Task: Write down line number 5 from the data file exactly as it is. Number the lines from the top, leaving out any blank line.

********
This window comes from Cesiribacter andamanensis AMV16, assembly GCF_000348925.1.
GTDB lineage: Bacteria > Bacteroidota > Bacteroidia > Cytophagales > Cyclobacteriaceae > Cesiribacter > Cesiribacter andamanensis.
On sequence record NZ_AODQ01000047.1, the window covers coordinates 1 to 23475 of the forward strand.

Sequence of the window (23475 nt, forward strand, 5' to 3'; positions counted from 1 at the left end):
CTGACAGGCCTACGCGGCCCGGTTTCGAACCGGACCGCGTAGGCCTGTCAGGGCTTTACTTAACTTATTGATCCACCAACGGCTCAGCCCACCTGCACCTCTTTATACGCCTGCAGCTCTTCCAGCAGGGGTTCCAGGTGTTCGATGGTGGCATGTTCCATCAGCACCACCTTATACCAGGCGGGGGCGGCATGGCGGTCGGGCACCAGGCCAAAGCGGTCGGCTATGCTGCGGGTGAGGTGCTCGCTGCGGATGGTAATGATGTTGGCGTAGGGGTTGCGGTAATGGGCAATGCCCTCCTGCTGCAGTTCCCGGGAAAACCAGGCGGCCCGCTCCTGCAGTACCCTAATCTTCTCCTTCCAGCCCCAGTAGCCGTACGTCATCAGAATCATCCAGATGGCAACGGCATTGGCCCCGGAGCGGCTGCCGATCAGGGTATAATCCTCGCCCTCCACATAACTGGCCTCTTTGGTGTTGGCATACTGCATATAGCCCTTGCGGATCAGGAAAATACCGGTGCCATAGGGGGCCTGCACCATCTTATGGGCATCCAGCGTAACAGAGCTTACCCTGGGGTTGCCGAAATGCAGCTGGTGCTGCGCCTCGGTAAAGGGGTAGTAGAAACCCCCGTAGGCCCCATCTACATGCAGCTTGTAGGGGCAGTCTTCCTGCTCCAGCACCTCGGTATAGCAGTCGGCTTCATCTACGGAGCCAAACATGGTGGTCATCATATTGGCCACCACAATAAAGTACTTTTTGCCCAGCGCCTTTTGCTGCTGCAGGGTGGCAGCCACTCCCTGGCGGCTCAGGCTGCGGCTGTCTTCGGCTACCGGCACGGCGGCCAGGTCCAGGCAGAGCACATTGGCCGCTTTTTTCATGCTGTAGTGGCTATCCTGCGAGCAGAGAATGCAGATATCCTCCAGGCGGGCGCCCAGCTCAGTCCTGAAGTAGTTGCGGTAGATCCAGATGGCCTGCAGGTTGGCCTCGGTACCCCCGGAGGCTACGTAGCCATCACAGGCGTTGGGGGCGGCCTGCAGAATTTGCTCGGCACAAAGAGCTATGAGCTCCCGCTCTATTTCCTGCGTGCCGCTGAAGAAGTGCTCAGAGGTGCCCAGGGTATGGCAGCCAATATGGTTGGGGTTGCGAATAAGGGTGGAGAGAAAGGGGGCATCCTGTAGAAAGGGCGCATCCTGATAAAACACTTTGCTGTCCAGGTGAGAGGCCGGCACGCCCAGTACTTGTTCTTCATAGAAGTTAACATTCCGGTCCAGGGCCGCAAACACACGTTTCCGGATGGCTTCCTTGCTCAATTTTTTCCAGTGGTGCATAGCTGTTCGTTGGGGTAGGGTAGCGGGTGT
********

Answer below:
CTGACAGGCCTACGCGGCCCGGTTTCGAACCGGACCGCGTAGGCCTGTCAGGGCTTTACTTAACTTATTGATCCACCAACGGCTCAGCCCACCTGCACCTCTTTATACGCCTGCAGCTCTTCCAGCAGGGGTTCCAGGTGTTCGATGGTGGCATGTTCCATCAGCACCACCTTATACCAGGCGGGGGCGGCATGGCGGTCGGGCACCAGGCCAAAGCGGTCGGCTATGCTGCGGGTGAGGTGCTCGCTGCGGATGGTAATGATGTTGGCGTAGGGGTTGCGGTAATGGGCAATGCCCTCCTGCTGCAGTTCCCGGGAAAACCAGGCGGCCCGCTCCTGCAGTACCCTAATCTTCTCCTTCCAGCCCCAGTAGCCGTACGTCATCAGAATCATCCAGATGGCAACGGCATTGGCCCCGGAGCGGCTGCCGATCAGGGTATAATCCTCGCCCTCCACATAACTGGCCTCTTTGGTGTTGGCATACTGCATATAGCCCTTGCGGATCAGGAAAATACCGGTGCCATAGGGGGCCTGCACCATCTTATGGGCATCCAGCGTAACAGAGCTTACCCTGGGGTTGCCGAAATGCAGCTGGTGCTGCGCCTCGGTAAAGGGGTAGTAGAAACCCCCGTAGGCCCCATCTACATGCAGCTTGTAGGGGCAGTCTTCCTGCTCCAGCACCTCGGTATAGCAGTCGGCTTCATCTACGGAGCCAAACATGGTGGTCATCATATTGGCCACCACAATAAAGTACTTTTTGCCCAGCGCCTTTTGCTGCTGCAGGGTGGCAGCCACTCCCTGGCGGCTCAGGCTGCGGCTGTCTTCGGCTACCGGCACGGCGGCCAGGTCCAGGCAGAGCACATTGGCCGCTTTTTTCATGCTGTAGTGGCTATCCTGCGAGCAGAGAATGCAGATATCCTCCAGGCGGGCGCCCAGCTCAGTCCTGAAGTAGTTGCGGTAGATCCAGATGGCCTGCAGGTTGGCCTCGGTACCCCCGGAGGCTACGTAGCCATCACAGGCGTTGGGGGCGGCCTGCAGAATTTGCTCGGCACAAAGAGCTATGAGCTCCCGCTCTATTTCCTGCGTGCCGCTGAAGAAGTGCTCAGAGGTGCCCAGGGTATGGCAGCCAATATGGTTGGGGTTGCGAATAAGGGTGGAGAGAAAGGGGGCATCCTGTAGAAAGGGCGCATCCTGATAAAACACTTTGCTGTCCAGGTGAGAGGCCGGCACGCCCAGTACTTGTTCTTCATAGAAGTTAACATTCCGGTCCAGGGCCGCAAACACACGTTTCCGGATGGCTTCCTTGCTCAATTTTTTCCAGTGGTGCATAGCTGTTCGTTGGGGTAGGGTAGCGGGTGT